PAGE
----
Exercise raises your body’s core body temperature and lessens your morning grogginess to help you wake up more easily. As a bonus, low- to moderate-intensity workouts boost your energy levels and help you sleep better at night.
Pro tip: Perform your morning workout in the presence of light to get the best of both circadian cues. Try a backyard HIIT (high-intensity interval training) session or a morning jog.
A cup of coffee or tea neutralizes drowsiness-inducing adenosine to make morning wake-ups easier. You can also use it as a pick-me-up to combat sleepiness later in the day as you adjust to an earlier wake-up time.
That said, do note that caffeine can stay in your system for up to 10 hours with an average half-life of roughly five hours. This means that if you drank a matcha latte at 12 p.m., half of the caffeine may remain in your body at 5 p.m. Another five hours later at 10 p.m., your system will probably still be infused with a quarter of the caffeine. As you can imagine, you’ll find it harder to doze off and may end up falling asleep much later than you intended.
Pro tip: To prevent caffeinated beverages from delaying your new bedtime, RISE tells you exactly when you should cut off caffeine consumption according to your own chronobiology. In the “Energy” tab, add the “Limit Caffeine” habit to your “Energy Schedule” and turn on in-app notifications.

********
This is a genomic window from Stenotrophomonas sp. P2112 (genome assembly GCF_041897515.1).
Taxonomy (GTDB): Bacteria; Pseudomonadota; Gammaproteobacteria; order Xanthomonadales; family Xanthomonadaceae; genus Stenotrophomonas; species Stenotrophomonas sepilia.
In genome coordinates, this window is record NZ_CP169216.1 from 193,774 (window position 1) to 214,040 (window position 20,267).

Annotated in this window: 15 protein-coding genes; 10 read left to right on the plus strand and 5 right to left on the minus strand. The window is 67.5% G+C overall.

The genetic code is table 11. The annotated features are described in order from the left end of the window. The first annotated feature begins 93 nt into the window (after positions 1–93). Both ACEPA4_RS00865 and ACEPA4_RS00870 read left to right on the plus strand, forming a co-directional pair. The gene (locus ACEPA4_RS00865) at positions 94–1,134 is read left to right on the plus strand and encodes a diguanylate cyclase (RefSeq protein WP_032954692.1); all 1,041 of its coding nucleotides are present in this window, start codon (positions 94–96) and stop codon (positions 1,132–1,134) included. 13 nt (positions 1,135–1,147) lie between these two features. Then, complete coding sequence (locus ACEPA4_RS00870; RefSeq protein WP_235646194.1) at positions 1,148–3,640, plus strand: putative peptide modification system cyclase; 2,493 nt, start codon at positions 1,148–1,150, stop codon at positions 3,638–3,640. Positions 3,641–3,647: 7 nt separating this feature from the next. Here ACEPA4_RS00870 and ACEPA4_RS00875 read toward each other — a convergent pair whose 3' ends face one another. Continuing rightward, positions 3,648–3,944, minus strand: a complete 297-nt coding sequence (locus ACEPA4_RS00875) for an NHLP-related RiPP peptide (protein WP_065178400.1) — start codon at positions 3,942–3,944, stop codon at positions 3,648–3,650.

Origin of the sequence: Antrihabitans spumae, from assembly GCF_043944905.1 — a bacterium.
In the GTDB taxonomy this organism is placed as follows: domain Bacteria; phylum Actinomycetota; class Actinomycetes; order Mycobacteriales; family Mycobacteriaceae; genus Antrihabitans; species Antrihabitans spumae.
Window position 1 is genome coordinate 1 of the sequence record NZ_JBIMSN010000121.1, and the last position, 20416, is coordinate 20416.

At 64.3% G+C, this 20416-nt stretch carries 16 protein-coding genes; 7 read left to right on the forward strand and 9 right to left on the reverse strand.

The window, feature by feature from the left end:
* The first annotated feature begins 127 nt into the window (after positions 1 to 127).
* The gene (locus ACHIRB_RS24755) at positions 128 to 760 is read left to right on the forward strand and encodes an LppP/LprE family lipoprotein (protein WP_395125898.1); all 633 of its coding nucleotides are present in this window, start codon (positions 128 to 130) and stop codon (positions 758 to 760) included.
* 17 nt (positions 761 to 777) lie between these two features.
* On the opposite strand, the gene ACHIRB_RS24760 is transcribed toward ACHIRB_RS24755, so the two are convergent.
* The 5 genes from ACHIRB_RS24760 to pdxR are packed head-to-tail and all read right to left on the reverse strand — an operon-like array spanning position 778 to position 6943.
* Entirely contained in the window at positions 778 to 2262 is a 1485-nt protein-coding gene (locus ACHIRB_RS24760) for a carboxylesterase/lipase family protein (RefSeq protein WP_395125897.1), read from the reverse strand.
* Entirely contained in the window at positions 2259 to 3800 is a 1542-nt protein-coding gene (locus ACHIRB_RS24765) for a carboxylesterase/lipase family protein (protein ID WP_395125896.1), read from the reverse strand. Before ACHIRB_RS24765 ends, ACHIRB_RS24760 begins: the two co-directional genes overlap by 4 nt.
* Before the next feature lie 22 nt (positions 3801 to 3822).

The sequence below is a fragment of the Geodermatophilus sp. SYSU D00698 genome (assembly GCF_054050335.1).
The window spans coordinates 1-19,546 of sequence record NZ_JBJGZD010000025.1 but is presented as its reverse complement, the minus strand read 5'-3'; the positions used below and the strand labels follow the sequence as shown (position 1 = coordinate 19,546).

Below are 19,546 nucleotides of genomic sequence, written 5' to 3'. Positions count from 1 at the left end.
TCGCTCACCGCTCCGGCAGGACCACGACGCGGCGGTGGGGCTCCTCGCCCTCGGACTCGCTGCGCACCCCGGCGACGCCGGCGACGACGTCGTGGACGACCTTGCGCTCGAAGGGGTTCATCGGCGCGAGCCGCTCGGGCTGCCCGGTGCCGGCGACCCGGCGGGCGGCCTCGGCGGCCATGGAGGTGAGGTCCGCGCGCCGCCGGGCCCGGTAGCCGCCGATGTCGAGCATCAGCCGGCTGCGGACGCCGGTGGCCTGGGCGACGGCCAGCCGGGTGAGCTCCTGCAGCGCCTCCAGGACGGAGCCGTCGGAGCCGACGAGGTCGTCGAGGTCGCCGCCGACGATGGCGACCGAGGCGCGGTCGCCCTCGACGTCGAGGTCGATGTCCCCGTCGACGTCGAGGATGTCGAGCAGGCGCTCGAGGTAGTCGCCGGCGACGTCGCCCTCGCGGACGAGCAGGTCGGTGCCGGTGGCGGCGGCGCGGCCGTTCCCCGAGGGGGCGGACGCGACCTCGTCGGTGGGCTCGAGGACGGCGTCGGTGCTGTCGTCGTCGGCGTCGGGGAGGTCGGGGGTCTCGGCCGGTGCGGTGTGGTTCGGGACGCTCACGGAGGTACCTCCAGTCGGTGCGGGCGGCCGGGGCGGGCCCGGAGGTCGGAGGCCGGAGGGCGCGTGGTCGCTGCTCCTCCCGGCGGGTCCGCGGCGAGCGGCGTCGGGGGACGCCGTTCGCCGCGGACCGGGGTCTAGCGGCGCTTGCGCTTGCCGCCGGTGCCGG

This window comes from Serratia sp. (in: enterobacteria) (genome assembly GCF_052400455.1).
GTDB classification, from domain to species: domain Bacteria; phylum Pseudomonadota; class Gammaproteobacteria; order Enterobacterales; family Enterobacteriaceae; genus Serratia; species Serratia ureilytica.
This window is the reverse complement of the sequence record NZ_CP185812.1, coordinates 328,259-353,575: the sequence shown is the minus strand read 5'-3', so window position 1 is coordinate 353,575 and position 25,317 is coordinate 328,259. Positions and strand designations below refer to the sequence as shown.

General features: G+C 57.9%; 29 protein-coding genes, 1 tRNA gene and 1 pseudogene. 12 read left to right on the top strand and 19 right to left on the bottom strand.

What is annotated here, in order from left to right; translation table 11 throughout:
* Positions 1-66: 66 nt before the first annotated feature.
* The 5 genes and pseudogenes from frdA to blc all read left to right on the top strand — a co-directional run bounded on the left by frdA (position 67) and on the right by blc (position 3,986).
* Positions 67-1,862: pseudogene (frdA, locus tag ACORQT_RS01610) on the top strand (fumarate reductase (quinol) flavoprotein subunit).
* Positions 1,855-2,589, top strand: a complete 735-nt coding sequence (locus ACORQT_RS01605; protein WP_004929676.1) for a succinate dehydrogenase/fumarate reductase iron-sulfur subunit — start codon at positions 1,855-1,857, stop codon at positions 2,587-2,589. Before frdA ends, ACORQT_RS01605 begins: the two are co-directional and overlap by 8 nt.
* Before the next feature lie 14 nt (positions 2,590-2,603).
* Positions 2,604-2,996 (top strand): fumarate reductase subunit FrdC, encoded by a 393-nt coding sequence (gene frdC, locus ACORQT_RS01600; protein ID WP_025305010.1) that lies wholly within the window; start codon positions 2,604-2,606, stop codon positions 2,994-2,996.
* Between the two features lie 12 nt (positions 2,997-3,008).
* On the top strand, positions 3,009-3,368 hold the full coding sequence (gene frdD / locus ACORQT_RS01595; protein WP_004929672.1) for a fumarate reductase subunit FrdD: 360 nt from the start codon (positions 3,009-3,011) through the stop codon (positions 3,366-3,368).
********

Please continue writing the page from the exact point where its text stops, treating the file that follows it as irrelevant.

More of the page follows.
Avoid drinking alcohol and overeating too close to bedtime — otherwise, you risk disrupting your sleep that night, making it harder to wake up the next day. Cut off alcohol consumption 3-4 hours before bed and limit yourself to two drinks at most. If you do eat close to bed, opt for a small meal or snack no more than 600 calories.
Pro tip: Use the “Avoid Late Alcohol” and “Avoid Late Meals” habits in RISE to remind yourself when exactly to steer clear of alcohol and large evening meals based on your unique chronobiology.
As mentioned earlier, your genetic programming may make the process of shifting your sleep schedule more or less difficult. If you need extra help sleeping earlier, consider natural sleep aids like melatonin supplements instead of sleep medicine (which can induce unwanted side effects, such as prolonged drowsiness).
Research shows melatonin supplementation helps reduce the time you usually take to fall asleep. It also prolongs the duration of your slumber to help you meet your sleep need and avoid hitting snooze when your alarm goes off. Before adding a melatonin supplement to your diet, consult your primary doctor if it’s suitable for you.
Pro tip: Dietary supplements, including melatonin aids, are largely unregulated by the U.S. Food and Drug Administration (FDA). To avoid being scammed, choose products that have the “USP Verified” seal. This signifies the product has been vetted by the United States Pharmacopeial Convention, a non-profit organization that sets public quality standards for health products like dietary supplements.
Take time to understand your motivations behind why you want to become an early riser. Is it because you think you should rather than because you have to? If it’s the former, consider going the route of working with your chronotype for true productivity gains.
On the flip side, if your job or other lifestyle factors demand an earlier sleep-wake schedule, follow the tips we’ve laid out for you above. In addition, RISE will help you know your personal sleep need and time your behaviors to your chronobiology. Download the RISE app today to make the transition from a night owl to an early bird with less sleep debt and more ease.